Poulenc — Trio for Oboe, Bassoon, and Piano


Fran­cis Jean Mar­cel Poulenc (1899 – 1963) had an upbring­ing that could hard­ly have been more for­tu­nate, giv­en his even­tu­al career. He was born in Paris to a wealthy fam­i­ly of phar­ma­ceu­ti­cal man­u­fac­tur­ers. The arts were an impor­tant part of the Poulenc house­hold, and the young boy’s inter­est in them was encour­aged, espe­cial­ly by his moth­er, her­self a pianist of some tal­ent. At the age of five, Poulenc began piano lessons with her. She steered him to the music of Mozart, Chopin, Scar­lat­ti, and Couperin and lat­er fos­tered his explo­rations of com­posers such a Debussy, Rav­el, and Stravin­sky. She also firm­ly resist­ed all attempts to force her son into the rigid, scholas­tic edu­ca­tion of the day. From her broth­er, Poulenc’s Uncle Papoum, young Fran­cis devel­oped a life­long delight in Parisian the­ater and café life in all its forms.

At six­teen, Poulenc began study­ing with Ricar­do Viñes, a pianist who often per­formed the works of his friends Rav­el and Debussy and who was a staunch sup­port­er of avant-garde music. It was through Viñes that Poulenc met Erik Satie, who would be a great influ­ence on him. While still a teenag­er, Poulenc met Auric, Honeg­ger, and Mil­haud, and to them he ded­i­cat­ed his first pub­lished com­po­si­tion, Rap­sodie négre. Writ­ten in 1917 and revised in 1933 Rap­sodie négre made it clear, once and for all, that Poulenc and the French musi­cal estab­lish­ment of the time were unsuit­ed to each oth­er. The direc­tor of the Paris Con­ser­va­to­ry told the eigh­teen-year-old com­pos­er, “Your music stinks, it is noth­ing but a load of balls. Are you try­ing to make a fool of me? Ah, I see you have joined the gang of Stravin­sky, Satie and com­pa­ny. Well then, I’ll say goodbye.”

Though Poulenc briefly stud­ied with Rav­el, Charles Koech­lin was the one who gave the young man the ground­ing he need­ed in order for his pro­found musi­cal indi­vid­u­al­i­ty to blos­som con­fi­dent­ly. Today, the indi­vid­u­al­i­ty of his music has made Poulenc the dom­i­nant mem­ber of Les Six, a com­pos­er whose stature seems to grow with time. While he was alive, how­ev­er, Poulenc’s works were often treat­ed dis­mis­sive­ly, lead­ing the com­pos­er to remark to a friend that though he was “not intox­i­cat­ed with the idea of being a Grand Musi­cian, it nonethe­less exas­per­ates me to be thought of by so many peo­ple as noth­ing more than a ‘petit maître éro­tique’.” His col­league Igor Stravin­sky thought oth­er­wise: “You are tru­ly good, and that is what I find again and again and again in your music.”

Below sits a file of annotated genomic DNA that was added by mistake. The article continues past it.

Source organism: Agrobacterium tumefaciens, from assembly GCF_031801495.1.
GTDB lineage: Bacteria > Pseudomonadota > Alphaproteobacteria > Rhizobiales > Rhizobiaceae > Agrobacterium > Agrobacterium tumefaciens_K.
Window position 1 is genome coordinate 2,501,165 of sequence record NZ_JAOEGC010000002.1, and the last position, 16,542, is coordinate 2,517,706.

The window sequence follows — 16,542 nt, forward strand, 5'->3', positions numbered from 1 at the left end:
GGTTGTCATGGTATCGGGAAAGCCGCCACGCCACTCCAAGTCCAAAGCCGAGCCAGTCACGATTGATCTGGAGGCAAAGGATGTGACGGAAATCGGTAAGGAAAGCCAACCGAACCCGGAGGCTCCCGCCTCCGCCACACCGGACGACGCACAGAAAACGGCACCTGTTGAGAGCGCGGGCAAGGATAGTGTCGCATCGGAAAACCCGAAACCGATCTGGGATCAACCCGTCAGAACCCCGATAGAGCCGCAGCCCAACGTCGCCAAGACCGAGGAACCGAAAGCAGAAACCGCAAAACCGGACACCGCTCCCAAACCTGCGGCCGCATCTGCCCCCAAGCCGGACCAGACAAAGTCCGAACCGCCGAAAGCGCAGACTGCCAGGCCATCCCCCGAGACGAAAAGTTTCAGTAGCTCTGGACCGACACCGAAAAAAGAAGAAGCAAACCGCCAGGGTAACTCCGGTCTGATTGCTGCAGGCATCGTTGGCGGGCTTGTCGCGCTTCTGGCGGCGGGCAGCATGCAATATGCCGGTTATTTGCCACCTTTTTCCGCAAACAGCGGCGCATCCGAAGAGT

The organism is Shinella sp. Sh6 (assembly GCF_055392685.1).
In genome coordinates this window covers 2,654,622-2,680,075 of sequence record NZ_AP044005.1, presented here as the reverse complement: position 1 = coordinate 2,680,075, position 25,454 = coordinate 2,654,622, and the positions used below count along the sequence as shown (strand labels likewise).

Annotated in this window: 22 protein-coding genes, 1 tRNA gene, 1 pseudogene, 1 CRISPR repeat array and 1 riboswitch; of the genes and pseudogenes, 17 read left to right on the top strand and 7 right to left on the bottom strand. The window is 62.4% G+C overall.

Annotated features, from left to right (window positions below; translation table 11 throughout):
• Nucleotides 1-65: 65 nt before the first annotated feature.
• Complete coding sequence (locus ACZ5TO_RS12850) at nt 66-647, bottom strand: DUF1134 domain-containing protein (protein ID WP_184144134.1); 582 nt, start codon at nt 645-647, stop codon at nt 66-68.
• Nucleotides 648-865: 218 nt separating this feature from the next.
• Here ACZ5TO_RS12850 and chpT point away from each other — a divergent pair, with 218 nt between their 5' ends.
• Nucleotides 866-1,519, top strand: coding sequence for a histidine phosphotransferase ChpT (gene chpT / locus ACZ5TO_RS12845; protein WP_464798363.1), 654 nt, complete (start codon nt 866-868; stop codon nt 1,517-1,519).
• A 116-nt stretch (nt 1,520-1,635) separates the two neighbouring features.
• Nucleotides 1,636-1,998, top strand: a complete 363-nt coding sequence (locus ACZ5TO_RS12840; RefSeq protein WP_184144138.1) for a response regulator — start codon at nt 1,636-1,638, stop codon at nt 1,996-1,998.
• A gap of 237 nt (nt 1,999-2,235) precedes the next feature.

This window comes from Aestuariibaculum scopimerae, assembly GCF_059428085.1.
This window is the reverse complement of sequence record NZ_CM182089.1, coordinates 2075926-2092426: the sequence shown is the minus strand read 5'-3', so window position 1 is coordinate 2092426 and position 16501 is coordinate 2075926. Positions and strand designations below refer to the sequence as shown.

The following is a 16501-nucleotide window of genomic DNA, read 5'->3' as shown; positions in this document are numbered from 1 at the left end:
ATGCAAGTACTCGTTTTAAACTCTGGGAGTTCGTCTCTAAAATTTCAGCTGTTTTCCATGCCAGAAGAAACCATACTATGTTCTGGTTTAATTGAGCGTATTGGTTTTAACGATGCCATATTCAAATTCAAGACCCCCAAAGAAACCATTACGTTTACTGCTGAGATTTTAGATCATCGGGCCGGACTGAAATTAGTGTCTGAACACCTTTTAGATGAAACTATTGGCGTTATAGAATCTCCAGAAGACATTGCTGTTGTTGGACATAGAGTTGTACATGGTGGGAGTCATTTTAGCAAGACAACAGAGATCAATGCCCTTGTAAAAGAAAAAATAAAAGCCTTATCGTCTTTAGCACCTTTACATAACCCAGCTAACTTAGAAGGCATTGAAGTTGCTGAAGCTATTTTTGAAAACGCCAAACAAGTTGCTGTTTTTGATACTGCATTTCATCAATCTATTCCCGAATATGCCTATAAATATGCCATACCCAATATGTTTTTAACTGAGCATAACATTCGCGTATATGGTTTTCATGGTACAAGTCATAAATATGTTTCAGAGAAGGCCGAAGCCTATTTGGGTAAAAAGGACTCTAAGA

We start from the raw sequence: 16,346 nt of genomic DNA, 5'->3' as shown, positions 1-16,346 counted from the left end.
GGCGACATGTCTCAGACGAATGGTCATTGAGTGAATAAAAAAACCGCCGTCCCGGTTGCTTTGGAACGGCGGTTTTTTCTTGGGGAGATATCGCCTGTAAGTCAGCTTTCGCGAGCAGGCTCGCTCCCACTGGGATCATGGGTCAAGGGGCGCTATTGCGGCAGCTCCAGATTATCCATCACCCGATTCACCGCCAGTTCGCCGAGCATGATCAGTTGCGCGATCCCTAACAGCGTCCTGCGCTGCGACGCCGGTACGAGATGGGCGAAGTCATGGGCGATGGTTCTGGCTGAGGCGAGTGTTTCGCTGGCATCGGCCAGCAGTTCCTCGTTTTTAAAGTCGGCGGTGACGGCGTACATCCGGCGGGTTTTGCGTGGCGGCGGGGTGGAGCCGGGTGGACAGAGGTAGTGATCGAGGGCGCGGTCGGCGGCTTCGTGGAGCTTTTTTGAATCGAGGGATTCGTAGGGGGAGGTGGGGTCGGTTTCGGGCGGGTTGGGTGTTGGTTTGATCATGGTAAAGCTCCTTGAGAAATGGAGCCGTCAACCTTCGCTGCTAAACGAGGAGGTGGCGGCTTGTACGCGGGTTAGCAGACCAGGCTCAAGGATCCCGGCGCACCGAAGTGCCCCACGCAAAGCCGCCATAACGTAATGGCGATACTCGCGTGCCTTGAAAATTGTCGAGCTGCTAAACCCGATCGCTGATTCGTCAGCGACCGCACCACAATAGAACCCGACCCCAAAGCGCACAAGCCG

The wit, ebul­lience, and Gal­lic charm that mis­tak­en­ly led peo­ple to under­val­ue Poulenc’s music — as well as the superb crafts­man­ship which Stravin­sky and oth­er com­posers so admired — are ful­ly present in Poulenc’s Trio for Oboe, Bas­soon, and Piano. Writ­ten in Cannes in 1926 and ded­i­cat­ed to Manuel de Fal­la, the Trio reflects the composer’s own con­sid­er­able abil­i­ties as a pianist (he often per­formed in con­cert and toured sev­er­al times with the bari­tone Pierre Bernac and lat­er with sopra­no Denise Duval) and his love of wind instruments.

The Trio is in three move­ments. The first (marked Presto) begins with a six­teen-mea­sure intro­duc­tion, slow — one might almost say por­ten­tous — and com­plete­ly oppo­site to the play­ful qual­i­ty of the rest of this move­ment, which one writer has called “roco­co crossed with Offen­bachi­an opéra bouffe.”  The more lyric sec­ond move­ment (Andante) demon­strates ful­ly the composer’s aston­ish­ing melod­ic gifts, cou­pled with his abil­i­ty to use sub­tle har­mon­ic shifts to alter the emo­tion­al col­or of the music. The last move­ment (Ron­do) is a rol­lick­ing mod­ern ver­sion of the baroque French gigue, mod­i­fied by Poulenc’s own sen­si­bil­i­ties. The entire work is delight­ful, potent, and sec.

This arti­cle appeared orig­i­nal­ly in the pro­gram book of the San Fran­cis­co Sym­pho­ny and is used here with per­mis­sion.